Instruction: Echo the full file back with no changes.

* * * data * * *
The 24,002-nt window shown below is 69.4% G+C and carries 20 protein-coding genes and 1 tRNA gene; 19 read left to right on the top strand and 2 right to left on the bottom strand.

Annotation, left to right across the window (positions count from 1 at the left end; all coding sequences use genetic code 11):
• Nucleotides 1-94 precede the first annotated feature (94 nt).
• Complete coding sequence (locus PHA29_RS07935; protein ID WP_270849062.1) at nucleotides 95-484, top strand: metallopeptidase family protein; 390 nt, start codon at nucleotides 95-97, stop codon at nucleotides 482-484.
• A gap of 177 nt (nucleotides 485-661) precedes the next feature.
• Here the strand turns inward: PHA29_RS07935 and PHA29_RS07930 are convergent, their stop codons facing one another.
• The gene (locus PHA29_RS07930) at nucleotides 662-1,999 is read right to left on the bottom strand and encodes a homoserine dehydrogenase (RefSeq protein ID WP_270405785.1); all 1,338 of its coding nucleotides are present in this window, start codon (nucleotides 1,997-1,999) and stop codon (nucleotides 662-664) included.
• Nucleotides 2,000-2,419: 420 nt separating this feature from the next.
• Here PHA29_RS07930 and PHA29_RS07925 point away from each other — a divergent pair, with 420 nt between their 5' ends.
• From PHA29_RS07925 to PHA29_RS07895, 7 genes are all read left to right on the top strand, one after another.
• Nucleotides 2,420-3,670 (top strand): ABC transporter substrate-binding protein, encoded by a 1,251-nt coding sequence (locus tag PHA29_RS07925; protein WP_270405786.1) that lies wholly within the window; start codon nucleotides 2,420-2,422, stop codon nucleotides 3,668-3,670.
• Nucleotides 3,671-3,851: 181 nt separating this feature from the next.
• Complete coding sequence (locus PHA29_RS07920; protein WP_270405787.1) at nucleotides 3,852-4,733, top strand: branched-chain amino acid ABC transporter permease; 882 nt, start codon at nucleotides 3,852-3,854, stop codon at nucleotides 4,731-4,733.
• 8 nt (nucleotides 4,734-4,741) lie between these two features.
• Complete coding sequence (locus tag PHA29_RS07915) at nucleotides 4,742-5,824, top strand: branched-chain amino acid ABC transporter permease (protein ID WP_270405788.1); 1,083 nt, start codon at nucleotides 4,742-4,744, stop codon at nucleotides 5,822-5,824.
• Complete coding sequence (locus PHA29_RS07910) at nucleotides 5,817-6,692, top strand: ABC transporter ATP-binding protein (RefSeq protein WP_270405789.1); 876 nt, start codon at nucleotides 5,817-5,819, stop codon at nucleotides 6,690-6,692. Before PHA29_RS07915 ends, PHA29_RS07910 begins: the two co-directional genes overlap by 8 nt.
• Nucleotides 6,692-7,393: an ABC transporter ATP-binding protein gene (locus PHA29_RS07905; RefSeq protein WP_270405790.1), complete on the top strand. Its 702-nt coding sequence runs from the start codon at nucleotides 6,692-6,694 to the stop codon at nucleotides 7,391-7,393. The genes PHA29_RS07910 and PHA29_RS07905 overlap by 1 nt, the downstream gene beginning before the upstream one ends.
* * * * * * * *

The 24,002-nt window shown below is 69.4% G+C and carries 20 protein-coding genes and 1 tRNA gene; 19 read left to right on the top strand and 2 right to left on the bottom strand.

Annotation, left to right across the window (positions count from 1 at the left end; all coding sequences use genetic code 11):
• Nucleotides 1-94 precede the first annotated feature (94 nt).
• Complete coding sequence (locus PHA29_RS07935; protein ID WP_270849062.1) at nucleotides 95-484, top strand: metallopeptidase family protein; 390 nt, start codon at nucleotides 95-97, stop codon at nucleotides 482-484.
• A gap of 177 nt (nucleotides 485-661) precedes the next feature.
• Here the strand turns inward: PHA29_RS07935 and PHA29_RS07930 are convergent, their stop codons facing one another.
• The gene (locus PHA29_RS07930) at nucleotides 662-1,999 is read right to left on the bottom strand and encodes a homoserine dehydrogenase (RefSeq protein ID WP_270405785.1); all 1,338 of its coding nucleotides are present in this window, start codon (nucleotides 1,997-1,999) and stop codon (nucleotides 662-664) included.
• Nucleotides 2,000-2,419: 420 nt separating this feature from the next.
• Here PHA29_RS07930 and PHA29_RS07925 point away from each other — a divergent pair, with 420 nt between their 5' ends.
• From PHA29_RS07925 to PHA29_RS07895, 7 genes are all read left to right on the top strand, one after another.
• Nucleotides 2,420-3,670 (top strand): ABC transporter substrate-binding protein, encoded by a 1,251-nt coding sequence (locus tag PHA29_RS07925; protein WP_270405786.1) that lies wholly within the window; start codon nucleotides 2,420-2,422, stop codon nucleotides 3,668-3,670.
• Nucleotides 3,671-3,851: 181 nt separating this feature from the next.
• Complete coding sequence (locus PHA29_RS07920; protein WP_270405787.1) at nucleotides 3,852-4,733, top strand: branched-chain amino acid ABC transporter permease; 882 nt, start codon at nucleotides 3,852-3,854, stop codon at nucleotides 4,731-4,733.
• 8 nt (nucleotides 4,734-4,741) lie between these two features.
• Complete coding sequence (locus tag PHA29_RS07915) at nucleotides 4,742-5,824, top strand: branched-chain amino acid ABC transporter permease (protein ID WP_270405788.1); 1,083 nt, start codon at nucleotides 4,742-4,744, stop codon at nucleotides 5,822-5,824.
• Complete coding sequence (locus PHA29_RS07910) at nucleotides 5,817-6,692, top strand: ABC transporter ATP-binding protein (RefSeq protein WP_270405789.1); 876 nt, start codon at nucleotides 5,817-5,819, stop codon at nucleotides 6,690-6,692. Before PHA29_RS07915 ends, PHA29_RS07910 begins: the two co-directional genes overlap by 8 nt.
• Nucleotides 6,692-7,393: an ABC transporter ATP-binding protein gene (locus PHA29_RS07905; RefSeq protein WP_270405790.1), complete on the top strand. Its 702-nt coding sequence runs from the start codon at nucleotides 6,692-6,694 to the stop codon at nucleotides 7,391-7,393. The genes PHA29_RS07910 and PHA29_RS07905 overlap by 1 nt, the downstream gene beginning before the upstream one ends.